Saturday, May 16, 2009

India and Nuclear Diplomacy

India's recent elections come as a pleasant surprise, a big win for the ruling Congress Party, and a stinging defeat for the nefarious, nationalistic BJP. The Congress party should not have trouble forming a coalition, a departure from the difficult coalition forming that has characterized India politics for the last few decades.
The Times of India article:
NEW DELHI: India has yet again been surprised by Indians. Last time, no one thought a Congress-led UPA would emerge winners. It did. This time, many said Congress would be the single-largest party and UPA the top coalition, but few imagined Congress would retain office with 201 seats — the highest any single party has got in 25 years — and UPA 258 seats. And yet like a silent tsunami, the Congress swamped its rivals to triumphantly return to power.

This election was supposed to be without any national issue. The Indian voter, however, had different ideas — he has voted with his feet for a coherent and stable government. Manmohan Singh is set to take charge as Prime Minister and become the only PM since Jawaharlal Nehru in 1961 to be voted back after completing a full five-year term. What's more, he will head a government without the support of the Left, whimsical partners like Mayawati or any other coercive ally. The middle class would be heaving a sigh of relief.

Mark Kleiman thinks after this win, we should even credit Bush's policy of bringing India in from the cold and reversing the traditional US tilt toward Pakistan. This seems to me what the administration had in mid when it cut the nuclear deal with India: a "Nixon goes to China" moment of grand diplomatic thinking. If we've forgotten about Bush's nuclear deal with India, the New York Times wrote a piece on the Bush administration's relationship with India.
In July 2006, 15 years after the Soviet Union collapsed and five years after Islamic terrorists became America’s principal enemy, Mr. Bush decisively reversed course. Raising India to the status of a strategic ally, he cut a unique exception in the global nonproliferation regime, proposing that India be allowed to keep its military stockpile even as it gained access to technologies and fuel for its civilian reactors. Over the next two years Mr. Bush used dwindling political capital to get the deal approved by the Congress and foreign governments. When Pakistan requested a similar pact, it was told that such deals were reserved for “responsible” states.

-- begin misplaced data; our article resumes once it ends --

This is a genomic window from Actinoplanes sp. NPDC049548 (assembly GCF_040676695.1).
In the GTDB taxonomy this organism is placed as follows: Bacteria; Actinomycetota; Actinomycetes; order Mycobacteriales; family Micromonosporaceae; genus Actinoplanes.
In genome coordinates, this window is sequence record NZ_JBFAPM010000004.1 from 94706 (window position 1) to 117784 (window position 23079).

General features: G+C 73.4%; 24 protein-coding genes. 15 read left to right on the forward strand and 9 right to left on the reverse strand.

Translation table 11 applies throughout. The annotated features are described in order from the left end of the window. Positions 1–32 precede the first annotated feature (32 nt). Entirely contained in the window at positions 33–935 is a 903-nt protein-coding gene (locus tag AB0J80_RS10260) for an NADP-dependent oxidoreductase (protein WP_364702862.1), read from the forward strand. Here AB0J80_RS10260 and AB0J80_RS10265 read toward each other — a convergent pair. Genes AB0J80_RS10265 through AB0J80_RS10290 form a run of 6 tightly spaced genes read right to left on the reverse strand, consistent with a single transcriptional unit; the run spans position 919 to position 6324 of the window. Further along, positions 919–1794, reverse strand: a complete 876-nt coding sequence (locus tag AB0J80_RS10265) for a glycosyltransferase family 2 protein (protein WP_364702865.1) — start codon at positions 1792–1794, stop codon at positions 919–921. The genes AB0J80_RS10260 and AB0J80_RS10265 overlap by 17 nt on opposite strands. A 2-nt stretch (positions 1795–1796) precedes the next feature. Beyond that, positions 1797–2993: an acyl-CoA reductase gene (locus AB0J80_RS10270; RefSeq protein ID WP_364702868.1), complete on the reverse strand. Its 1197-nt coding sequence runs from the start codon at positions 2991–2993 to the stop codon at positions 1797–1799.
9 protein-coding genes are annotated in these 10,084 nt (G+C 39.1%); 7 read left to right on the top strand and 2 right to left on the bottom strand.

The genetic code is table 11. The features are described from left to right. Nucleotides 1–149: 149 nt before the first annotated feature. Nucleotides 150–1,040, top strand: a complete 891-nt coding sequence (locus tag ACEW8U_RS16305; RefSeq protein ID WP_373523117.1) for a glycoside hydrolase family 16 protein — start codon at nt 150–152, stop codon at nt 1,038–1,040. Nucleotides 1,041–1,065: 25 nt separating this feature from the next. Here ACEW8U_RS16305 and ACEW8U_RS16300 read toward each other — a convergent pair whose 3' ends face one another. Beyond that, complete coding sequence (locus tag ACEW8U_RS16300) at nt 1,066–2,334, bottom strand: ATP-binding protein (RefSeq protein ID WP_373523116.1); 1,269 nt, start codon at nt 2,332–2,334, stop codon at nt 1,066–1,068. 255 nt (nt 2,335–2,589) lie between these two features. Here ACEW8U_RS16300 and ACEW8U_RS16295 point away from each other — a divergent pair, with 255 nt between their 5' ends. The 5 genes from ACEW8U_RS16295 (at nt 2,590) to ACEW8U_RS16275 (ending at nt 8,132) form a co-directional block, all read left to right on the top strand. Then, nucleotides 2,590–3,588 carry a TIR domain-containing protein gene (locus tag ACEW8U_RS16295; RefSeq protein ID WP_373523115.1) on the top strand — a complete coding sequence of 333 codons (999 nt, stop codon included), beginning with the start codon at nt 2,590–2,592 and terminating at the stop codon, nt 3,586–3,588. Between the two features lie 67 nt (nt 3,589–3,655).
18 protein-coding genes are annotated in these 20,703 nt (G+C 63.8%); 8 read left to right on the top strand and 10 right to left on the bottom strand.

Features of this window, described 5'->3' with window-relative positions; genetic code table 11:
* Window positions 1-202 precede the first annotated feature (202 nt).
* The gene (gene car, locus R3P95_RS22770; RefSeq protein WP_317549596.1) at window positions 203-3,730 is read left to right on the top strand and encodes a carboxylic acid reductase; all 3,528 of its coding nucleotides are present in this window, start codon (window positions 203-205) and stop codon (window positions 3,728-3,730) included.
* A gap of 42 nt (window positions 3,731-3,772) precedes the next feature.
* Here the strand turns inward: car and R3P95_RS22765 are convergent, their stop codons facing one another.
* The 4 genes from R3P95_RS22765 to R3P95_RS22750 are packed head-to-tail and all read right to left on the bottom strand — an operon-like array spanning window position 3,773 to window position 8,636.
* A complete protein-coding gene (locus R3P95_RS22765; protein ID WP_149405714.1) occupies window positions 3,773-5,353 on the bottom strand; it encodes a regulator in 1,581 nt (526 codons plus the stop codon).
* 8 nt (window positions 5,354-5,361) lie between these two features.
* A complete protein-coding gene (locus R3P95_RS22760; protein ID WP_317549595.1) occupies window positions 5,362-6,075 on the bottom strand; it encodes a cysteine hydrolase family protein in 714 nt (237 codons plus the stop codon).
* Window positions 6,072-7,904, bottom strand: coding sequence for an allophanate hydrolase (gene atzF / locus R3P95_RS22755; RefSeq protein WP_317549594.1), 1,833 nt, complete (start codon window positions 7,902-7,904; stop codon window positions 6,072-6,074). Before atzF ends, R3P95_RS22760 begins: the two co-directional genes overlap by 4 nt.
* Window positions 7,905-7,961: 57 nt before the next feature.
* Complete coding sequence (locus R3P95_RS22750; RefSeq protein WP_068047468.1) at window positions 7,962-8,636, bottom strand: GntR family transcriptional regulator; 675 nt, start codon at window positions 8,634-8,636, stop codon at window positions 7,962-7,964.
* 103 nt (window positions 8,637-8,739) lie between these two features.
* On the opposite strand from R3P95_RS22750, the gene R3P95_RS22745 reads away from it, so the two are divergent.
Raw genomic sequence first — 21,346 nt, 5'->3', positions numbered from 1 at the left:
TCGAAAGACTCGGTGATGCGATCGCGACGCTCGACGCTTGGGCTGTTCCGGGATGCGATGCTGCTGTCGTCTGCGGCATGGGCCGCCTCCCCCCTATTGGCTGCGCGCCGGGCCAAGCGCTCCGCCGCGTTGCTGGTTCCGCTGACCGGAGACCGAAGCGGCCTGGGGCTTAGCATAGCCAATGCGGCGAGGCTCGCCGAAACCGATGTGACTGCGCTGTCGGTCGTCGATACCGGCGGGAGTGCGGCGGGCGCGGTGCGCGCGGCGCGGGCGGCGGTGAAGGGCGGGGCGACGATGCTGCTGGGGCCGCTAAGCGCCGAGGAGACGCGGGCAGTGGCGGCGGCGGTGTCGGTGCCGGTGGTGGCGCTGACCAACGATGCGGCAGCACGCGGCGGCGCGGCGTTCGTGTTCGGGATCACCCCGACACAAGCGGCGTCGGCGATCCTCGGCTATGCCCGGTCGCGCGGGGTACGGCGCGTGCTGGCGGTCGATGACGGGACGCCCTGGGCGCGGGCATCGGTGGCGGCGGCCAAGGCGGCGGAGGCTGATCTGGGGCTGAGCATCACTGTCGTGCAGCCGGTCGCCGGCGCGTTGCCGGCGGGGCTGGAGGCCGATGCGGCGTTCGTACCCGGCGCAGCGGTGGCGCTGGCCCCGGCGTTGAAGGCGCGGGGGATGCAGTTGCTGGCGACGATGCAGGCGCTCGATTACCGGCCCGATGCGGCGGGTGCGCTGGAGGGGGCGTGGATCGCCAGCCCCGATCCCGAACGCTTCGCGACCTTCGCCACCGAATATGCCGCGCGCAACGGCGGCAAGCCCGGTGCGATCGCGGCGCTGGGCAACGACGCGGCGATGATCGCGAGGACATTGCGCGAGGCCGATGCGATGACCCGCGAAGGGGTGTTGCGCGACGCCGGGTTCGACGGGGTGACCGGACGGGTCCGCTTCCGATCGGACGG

This was the diplomacy of the grand gesture, and when this barrier fell others followed. The American and Indian militaries increased joint exercises. They exchanged trade delegations. Their companies won expanded access to the other’s markets. American officials began to talk up India as a rising great power in a new century.

This seems a basic problem with Bush's approach to nuclear weapons, the administration always approached such weapons with the attitude that such weapons are ok, in the right hands. He was doubtless right to pursue such a close relationship with India, but the means by which he did it are questionable. Though the deal is legal under non-proliferation law (the guidelines which would have prevented the deal were rewritten), it necessarily undercut the Nuclear Non-Proliferation treaty by giving India all the benefits guaranteed to NPT signatories. The message to countries that develop weapons outside of the nuclear non-proliferation regime: hold on, and you could get legitimated by the world only superpower, have your arsenal and nuclear technology cooperation. Not a bad deal.
It makes sense that the deal was not extended to Pakistan as well. The notorious Abdul Qadeer Khan famously sold nuclear technology to North Korea, Iran and Libya, the last of which snitched and thereby blew the lid off of the network. Though Khan himself took full responsibility for the entire program (though he was oddly let off the hook) I can see from a Pakistani point of view such a deal being regarded as scary from a strategic point of view. United States nuclear cooperation with India, though ostensibly only on the civilian nuclear program, necessarily. It's no wonder that Pakistan has tried to negotiate a similar deal with France and increased its nuclear arsenal.

2 comments:

PNRJ said...

Admittedly, the whole idea of a treaty which says, "We can have nukes, but you can't" seems pretty unfair to begin with. We can easily see the unfairness when a new country (India) is added to the list of "good guys" who are allowed to have nukes---but it was already unfair to begin with.

Ewan Compton said...

The NTP is an unfair treaty, barring nuclear weapons to all signatories save those that have already developed them. Though the treaty urges nuclear disarmament for the 5 "official" nuclear powers, it does nothing to enforce. I am hopeful that Obama will follow up now that he has put full disarmament on the table, finally brining the US in compliance with it NPT obligations. On balance, it's better to have the treaty than not, as it prevents proliferation. One problem with a nuclear deal like this is it weakens the treaty by providing India with precisely the benefits promised by the treaty for not developing nuclear weapons.